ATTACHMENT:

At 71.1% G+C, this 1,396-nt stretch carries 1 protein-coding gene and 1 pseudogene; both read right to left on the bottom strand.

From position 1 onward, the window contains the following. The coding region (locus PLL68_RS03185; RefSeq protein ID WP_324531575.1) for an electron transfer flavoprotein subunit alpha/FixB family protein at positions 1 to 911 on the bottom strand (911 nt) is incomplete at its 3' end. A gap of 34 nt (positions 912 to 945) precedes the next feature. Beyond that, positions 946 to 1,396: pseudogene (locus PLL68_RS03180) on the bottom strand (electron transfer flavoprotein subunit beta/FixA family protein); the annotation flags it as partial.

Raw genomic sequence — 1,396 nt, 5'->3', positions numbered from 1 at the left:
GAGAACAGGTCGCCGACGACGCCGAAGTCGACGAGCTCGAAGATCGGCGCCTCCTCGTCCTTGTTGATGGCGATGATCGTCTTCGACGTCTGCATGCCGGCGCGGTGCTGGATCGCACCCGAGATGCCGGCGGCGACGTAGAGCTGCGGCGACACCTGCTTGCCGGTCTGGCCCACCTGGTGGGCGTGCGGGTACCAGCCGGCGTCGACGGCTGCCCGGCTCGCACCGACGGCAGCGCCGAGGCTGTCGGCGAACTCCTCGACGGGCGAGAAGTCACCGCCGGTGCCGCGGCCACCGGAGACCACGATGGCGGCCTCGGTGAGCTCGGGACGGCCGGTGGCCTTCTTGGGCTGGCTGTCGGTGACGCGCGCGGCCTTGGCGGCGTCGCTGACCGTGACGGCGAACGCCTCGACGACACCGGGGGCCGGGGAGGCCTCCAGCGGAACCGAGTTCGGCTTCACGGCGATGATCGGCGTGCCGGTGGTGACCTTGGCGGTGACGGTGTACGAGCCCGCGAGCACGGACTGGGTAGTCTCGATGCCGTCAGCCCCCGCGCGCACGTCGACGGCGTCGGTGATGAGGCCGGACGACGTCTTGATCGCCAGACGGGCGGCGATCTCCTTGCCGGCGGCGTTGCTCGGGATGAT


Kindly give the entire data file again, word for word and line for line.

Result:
At 71.1% G+C, this 1,396-nt stretch carries 1 protein-coding gene and 1 pseudogene; both read right to left on the bottom strand.

From position 1 onward, the window contains the following. The coding region (locus PLL68_RS03185; RefSeq protein ID WP_324531575.1) for an electron transfer flavoprotein subunit alpha/FixB family protein at positions 1 to 911 on the bottom strand (911 nt) is incomplete at its 3' end. A gap of 34 nt (positions 912 to 945) precedes the next feature. Beyond that, positions 946 to 1,396: pseudogene (locus PLL68_RS03180) on the bottom strand (electron transfer flavoprotein subunit beta/FixA family protein); the annotation flags it as partial.

Raw genomic sequence — 1,396 nt, 5'->3', positions numbered from 1 at the left:
GAGAACAGGTCGCCGACGACGCCGAAGTCGACGAGCTCGAAGATCGGCGCCTCCTCGTCCTTGTTGATGGCGATGATCGTCTTCGACGTCTGCATGCCGGCGCGGTGCTGGATCGCACCCGAGATGCCGGCGGCGACGTAGAGCTGCGGCGACACCTGCTTGCCGGTCTGGCCCACCTGGTGGGCGTGCGGGTACCAGCCGGCGTCGACGGCTGCCCGGCTCGCACCGACGGCAGCGCCGAGGCTGTCGGCGAACTCCTCGACGGGCGAGAAGTCACCGCCGGTGCCGCGGCCACCGGAGACCACGATGGCGGCCTCGGTGAGCTCGGGACGGCCGGTGGCCTTCTTGGGCTGGCTGTCGGTGACGCGCGCGGCCTTGGCGGCGTCGCTGACCGTGACGGCGAACGCCTCGACGACACCGGGGGCCGGGGAGGCCTCCAGCGGAACCGAGTTCGGCTTCACGGCGATGATCGGCGTGCCGGTGGTGACCTTGGCGGTGACGGTGTACGAGCCCGCGAGCACGGACTGGGTAGTCTCGATGCCGTCAGCCCCCGCGCGCACGTCGACGGCGTCGGTGATGAGGCCGGACGACGTCTTGATCGCCAGACGGGCGGCGATCTCCTTGCCGGCGGCGTTGCTCGGGATGAT